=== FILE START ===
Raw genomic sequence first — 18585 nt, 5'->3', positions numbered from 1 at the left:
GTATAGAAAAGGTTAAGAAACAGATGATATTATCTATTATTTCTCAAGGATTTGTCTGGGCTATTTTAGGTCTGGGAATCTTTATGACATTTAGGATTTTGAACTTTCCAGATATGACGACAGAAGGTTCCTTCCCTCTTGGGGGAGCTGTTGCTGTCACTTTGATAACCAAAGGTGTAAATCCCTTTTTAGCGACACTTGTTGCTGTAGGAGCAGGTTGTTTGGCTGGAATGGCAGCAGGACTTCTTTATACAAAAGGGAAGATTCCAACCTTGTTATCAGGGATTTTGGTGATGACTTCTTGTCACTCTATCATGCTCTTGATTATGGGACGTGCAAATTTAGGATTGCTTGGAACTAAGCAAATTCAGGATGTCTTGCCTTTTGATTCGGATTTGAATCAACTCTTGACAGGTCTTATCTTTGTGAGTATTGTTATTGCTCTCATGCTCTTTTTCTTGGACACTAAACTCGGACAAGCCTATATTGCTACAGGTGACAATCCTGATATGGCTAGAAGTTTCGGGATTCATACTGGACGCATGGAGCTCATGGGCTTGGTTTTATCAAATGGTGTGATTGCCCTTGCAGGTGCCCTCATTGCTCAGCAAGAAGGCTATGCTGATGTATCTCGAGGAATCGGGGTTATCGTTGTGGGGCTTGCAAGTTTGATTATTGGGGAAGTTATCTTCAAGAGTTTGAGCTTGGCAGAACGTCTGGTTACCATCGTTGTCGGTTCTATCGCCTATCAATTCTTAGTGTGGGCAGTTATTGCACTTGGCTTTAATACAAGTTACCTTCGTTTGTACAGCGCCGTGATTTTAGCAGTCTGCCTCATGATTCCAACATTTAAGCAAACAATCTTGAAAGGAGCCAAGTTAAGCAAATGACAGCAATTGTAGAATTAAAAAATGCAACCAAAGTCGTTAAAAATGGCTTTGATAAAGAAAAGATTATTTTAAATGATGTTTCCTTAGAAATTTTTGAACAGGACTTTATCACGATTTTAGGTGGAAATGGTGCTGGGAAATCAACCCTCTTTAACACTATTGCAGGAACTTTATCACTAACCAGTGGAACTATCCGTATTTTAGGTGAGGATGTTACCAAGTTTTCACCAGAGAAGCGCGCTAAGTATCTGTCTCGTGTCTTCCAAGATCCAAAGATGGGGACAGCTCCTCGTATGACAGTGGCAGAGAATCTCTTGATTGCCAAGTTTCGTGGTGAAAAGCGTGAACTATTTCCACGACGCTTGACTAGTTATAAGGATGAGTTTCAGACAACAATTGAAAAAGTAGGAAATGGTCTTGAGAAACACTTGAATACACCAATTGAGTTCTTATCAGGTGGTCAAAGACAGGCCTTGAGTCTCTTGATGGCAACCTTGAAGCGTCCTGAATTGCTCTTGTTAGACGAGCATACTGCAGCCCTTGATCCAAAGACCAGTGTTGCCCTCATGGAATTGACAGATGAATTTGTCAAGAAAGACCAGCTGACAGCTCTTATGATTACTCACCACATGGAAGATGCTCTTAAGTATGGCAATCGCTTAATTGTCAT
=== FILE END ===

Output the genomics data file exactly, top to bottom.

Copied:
Raw genomic sequence first — 18585 nt, 5'->3', positions numbered from 1 at the left:
GTATAGAAAAGGTTAAGAAACAGATGATATTATCTATTATTTCTCAAGGATTTGTCTGGGCTATTTTAGGTCTGGGAATCTTTATGACATTTAGGATTTTGAACTTTCCAGATATGACGACAGAAGGTTCCTTCCCTCTTGGGGGAGCTGTTGCTGTCACTTTGATAACCAAAGGTGTAAATCCCTTTTTAGCGACACTTGTTGCTGTAGGAGCAGGTTGTTTGGCTGGAATGGCAGCAGGACTTCTTTATACAAAAGGGAAGATTCCAACCTTGTTATCAGGGATTTTGGTGATGACTTCTTGTCACTCTATCATGCTCTTGATTATGGGACGTGCAAATTTAGGATTGCTTGGAACTAAGCAAATTCAGGATGTCTTGCCTTTTGATTCGGATTTGAATCAACTCTTGACAGGTCTTATCTTTGTGAGTATTGTTATTGCTCTCATGCTCTTTTTCTTGGACACTAAACTCGGACAAGCCTATATTGCTACAGGTGACAATCCTGATATGGCTAGAAGTTTCGGGATTCATACTGGACGCATGGAGCTCATGGGCTTGGTTTTATCAAATGGTGTGATTGCCCTTGCAGGTGCCCTCATTGCTCAGCAAGAAGGCTATGCTGATGTATCTCGAGGAATCGGGGTTATCGTTGTGGGGCTTGCAAGTTTGATTATTGGGGAAGTTATCTTCAAGAGTTTGAGCTTGGCAGAACGTCTGGTTACCATCGTTGTCGGTTCTATCGCCTATCAATTCTTAGTGTGGGCAGTTATTGCACTTGGCTTTAATACAAGTTACCTTCGTTTGTACAGCGCCGTGATTTTAGCAGTCTGCCTCATGATTCCAACATTTAAGCAAACAATCTTGAAAGGAGCCAAGTTAAGCAAATGACAGCAATTGTAGAATTAAAAAATGCAACCAAAGTCGTTAAAAATGGCTTTGATAAAGAAAAGATTATTTTAAATGATGTTTCCTTAGAAATTTTTGAACAGGACTTTATCACGATTTTAGGTGGAAATGGTGCTGGGAAATCAACCCTCTTTAACACTATTGCAGGAACTTTATCACTAACCAGTGGAACTATCCGTATTTTAGGTGAGGATGTTACCAAGTTTTCACCAGAGAAGCGCGCTAAGTATCTGTCTCGTGTCTTCCAAGATCCAAAGATGGGGACAGCTCCTCGTATGACAGTGGCAGAGAATCTCTTGATTGCCAAGTTTCGTGGTGAAAAGCGTGAACTATTTCCACGACGCTTGACTAGTTATAAGGATGAGTTTCAGACAACAATTGAAAAAGTAGGAAATGGTCTTGAGAAACACTTGAATACACCAATTGAGTTCTTATCAGGTGGTCAAAGACAGGCCTTGAGTCTCTTGATGGCAACCTTGAAGCGTCCTGAATTGCTCTTGTTAGACGAGCATACTGCAGCCCTTGATCCAAAGACCAGTGTTGCCCTCATGGAATTGACAGATGAATTTGTCAAGAAAGACCAGCTGACAGCTCTTATGATTACTCACCACATGGAAGATGCTCTTAAGTATGGCAATCGCTTAATTGTCAT